By Fahad Suleiman Shoqiran
2 March 2018
In September 2006, Pope Benedict XVI sparked a fierce media war between Christians and Muslims when during a visit to Germany, he described Islam “as a religion not constrained by rationality.” His remarks stirred uproar considering he is the head of the Christian religious institution which has a centuries-long history of blood with Islam. The conflict between the two religions was greatly influential in drawing maps, sparking conflicts and renewing vengeful sentiments.
Centre for Interreligious Dialogue
To know more about this history, one can refer to the book Religions, from conflicts to competitions: Lessing and challenging Islam by Karl-Josef Kuschel. The book offers analyses of the verbal and theological conflict, creative competitions and military conflicts such as Crusades and conquest wars of Andalusia and the Balkans. Wisemen realized that the Pope’s harmful statements towards Muslims may affect international balance and bring back elimination wars and genocide plans to people’s minds. It was thus a must to take a decisive measure to prevent this fire from spreading.
Six years after Pope Benedict XVI made these remarks (particularly in November 2012), Saudi Arabia announced inaugurating King Abdullah bin Abdulaziz International Centre for Interreligious and Intercultural Dialogue, KAICIID, in Vienna. During the press conference at the inauguration, late Saudi Prince Saud al-Faisal said: “Bringing together the followers of religions and cultures which influence people in this centre aims to serve humanity and peace purposes and spread good all over the world so sectarian differences are no longer a reason for conflict but a factor towards harmony.”
The centre’s establishment was met with positive reactions from across the globe as many bet on it to curb tensions and people’s constant motivations to plan protests, burn photos and chant slogans whenever someone makes a slip of a tongue.
The pope made the aforementioned statements although he is one of the most prominent Christian theologians who has held a teaching position at the University of Regensburg since 1969 and who participated in important dialogues with prominent philosophers like Jurgen Habermas, particularly to discuss the controversy of secularization and religion.
In other words, disasters are not only caused by enthusiastic masses that are driven behind extremist and ignorant symbols.
Denial Of Extremism
Meanwhile, an interfaith dialogue is being held in Vienna. The dialogue’s events are distinguished for their calm speeches and dreamy visions, in addition for their confident denial of historical events. For example, Doctor Mohammed al-Issa, the secretary general of the Muslim World League said: “Religions are innocent of wars that were fought in their name.”
This was a general remark but history shows us that those who fought such wars were extremist believers in their religions. Their extremist beliefs strengthened their tendency to go to war to achieve political and economic goals and gain geographic influence. Therefore, there is no need to exonerate history to revive values of dialogue between religions as all nations’ histories are full of wars and genocides. Allow me however to commend Doctor Issa for emphasizing the significance of the values of enlightenment, religious pluralism and freedom of faith.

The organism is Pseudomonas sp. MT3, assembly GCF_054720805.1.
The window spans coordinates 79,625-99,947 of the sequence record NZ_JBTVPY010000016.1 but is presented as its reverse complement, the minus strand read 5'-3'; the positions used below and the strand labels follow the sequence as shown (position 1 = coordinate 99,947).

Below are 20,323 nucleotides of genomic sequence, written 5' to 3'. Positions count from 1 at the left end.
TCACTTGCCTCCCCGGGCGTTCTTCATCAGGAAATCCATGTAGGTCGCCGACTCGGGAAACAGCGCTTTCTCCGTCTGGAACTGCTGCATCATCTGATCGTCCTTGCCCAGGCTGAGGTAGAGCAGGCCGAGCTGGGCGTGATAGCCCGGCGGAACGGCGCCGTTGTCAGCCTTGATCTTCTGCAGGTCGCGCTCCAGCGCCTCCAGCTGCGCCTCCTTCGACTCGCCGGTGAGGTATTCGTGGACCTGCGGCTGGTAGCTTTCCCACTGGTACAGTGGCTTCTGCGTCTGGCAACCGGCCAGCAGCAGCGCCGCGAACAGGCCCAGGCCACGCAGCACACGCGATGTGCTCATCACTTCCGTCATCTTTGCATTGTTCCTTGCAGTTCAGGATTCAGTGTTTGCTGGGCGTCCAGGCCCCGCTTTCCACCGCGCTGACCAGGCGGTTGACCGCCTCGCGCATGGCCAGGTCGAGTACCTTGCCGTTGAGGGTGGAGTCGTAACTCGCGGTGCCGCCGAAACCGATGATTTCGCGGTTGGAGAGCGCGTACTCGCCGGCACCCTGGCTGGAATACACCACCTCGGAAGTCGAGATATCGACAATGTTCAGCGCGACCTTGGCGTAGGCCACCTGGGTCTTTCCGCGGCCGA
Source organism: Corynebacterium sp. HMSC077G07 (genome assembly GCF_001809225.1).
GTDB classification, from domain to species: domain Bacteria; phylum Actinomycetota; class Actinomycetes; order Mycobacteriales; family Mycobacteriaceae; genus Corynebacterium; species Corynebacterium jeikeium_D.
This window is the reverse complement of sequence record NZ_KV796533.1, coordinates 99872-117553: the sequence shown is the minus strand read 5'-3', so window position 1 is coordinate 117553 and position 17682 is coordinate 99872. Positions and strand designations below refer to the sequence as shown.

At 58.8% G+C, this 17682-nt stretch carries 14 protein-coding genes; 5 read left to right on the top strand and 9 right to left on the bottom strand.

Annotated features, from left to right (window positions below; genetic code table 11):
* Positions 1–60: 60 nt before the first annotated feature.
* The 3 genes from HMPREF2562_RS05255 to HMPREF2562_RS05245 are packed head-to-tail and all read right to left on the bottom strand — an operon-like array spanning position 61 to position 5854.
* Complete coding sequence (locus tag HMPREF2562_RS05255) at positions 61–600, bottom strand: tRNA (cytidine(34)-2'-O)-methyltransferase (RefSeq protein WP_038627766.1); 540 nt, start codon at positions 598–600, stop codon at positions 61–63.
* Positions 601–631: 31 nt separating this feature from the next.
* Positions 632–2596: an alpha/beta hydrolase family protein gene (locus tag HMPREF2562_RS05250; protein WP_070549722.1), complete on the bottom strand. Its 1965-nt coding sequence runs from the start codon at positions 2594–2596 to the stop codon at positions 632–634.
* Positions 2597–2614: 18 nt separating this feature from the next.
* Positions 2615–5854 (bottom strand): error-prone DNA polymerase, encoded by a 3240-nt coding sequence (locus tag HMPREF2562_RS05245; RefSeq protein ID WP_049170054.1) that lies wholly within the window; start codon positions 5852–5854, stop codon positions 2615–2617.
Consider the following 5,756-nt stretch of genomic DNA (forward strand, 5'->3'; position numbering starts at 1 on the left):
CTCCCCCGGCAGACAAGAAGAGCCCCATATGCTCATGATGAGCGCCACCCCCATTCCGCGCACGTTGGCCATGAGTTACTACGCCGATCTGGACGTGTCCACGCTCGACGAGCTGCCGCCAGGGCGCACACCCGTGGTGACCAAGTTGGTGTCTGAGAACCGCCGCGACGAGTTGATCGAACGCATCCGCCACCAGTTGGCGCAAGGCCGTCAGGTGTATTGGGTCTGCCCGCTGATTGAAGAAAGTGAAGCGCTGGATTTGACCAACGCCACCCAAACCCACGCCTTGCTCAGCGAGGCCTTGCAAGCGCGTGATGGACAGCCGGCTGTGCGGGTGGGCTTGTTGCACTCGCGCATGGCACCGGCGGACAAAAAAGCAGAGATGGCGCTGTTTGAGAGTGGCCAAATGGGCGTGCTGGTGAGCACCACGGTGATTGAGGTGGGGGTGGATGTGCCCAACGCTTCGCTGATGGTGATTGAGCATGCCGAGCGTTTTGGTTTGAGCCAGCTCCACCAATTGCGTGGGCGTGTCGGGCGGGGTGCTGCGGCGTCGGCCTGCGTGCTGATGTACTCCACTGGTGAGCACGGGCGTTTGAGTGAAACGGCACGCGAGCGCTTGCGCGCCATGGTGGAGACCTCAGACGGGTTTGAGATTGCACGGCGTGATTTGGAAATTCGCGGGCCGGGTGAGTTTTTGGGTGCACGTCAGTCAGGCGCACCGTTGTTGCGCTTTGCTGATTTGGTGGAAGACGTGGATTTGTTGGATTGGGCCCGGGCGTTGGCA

There’s a huge problem that’s unfolding away from conferences which may not produce practical recommendations that can be implemented. Religions’ battles today are spreading via other tools and in different forms. Philosopher Jacques Derrida warned of this in the book Religion in our World which he co-wrote with Gianni Vattimo. Derrida warned of the spread of cyber religious wars via digital platforms and television channels. “We must pay great attention, if possible, to what currently forms the essence of religion, and we must examine what’s being said in the name of religion across the world and in history books,” he said. Destructive wars between religious and sectarian television channels actually reflect what Derrida talked about.
Interfaith dialogues must be based on scientific and not diplomatic standards. Diplomatic speeches are important sometimes but when religious representatives and figures sit in one hall, they must be frank enough to clearly talk to one another and debate each other. They must begin dialogues with discussing religions, their fates and areas of differences as focusing on what religions have in common does not lead to a debate that offers knowledge but to holding a mere friendly meeting. Thus, institutions lose their role and value in the long run. Just like academics hold debates on ideologies and conclude their discussions by writing useful material, religious symbols must also revive debates instead of making reassurances and voicing dreamy visions.
In a debate with Pope Benedict XVI, Jurgen Habermas who is not a fan of repeating the self-evident, said: “Religious awareness must succeed in the integration process in modern societies. All religions are in fact a vision of the world or an ideological understanding that demands its right to authority to establish a form of life in its entirety. However, religion must give up this right and the right to monopolize interpretation and to organize comprehensive life considering the conditions of science’s secularism, neutralization of the state’s authority and comprehensive religious freedom.”
Dialogues between religions are important but their tools and techniques as well as their extent of frankness and discussion approaches require renewal that matches the extent of challenges and the fates of conflicts.
Fahad Shoqiran is a Saudi writer and researcher who also founded the Riyadh philosophers group. His writings have appeared in pan-Arab newspaper Asharq al-Awsat, Alarabiya.net, among others. He also blogs on philosophies, cultures and arts.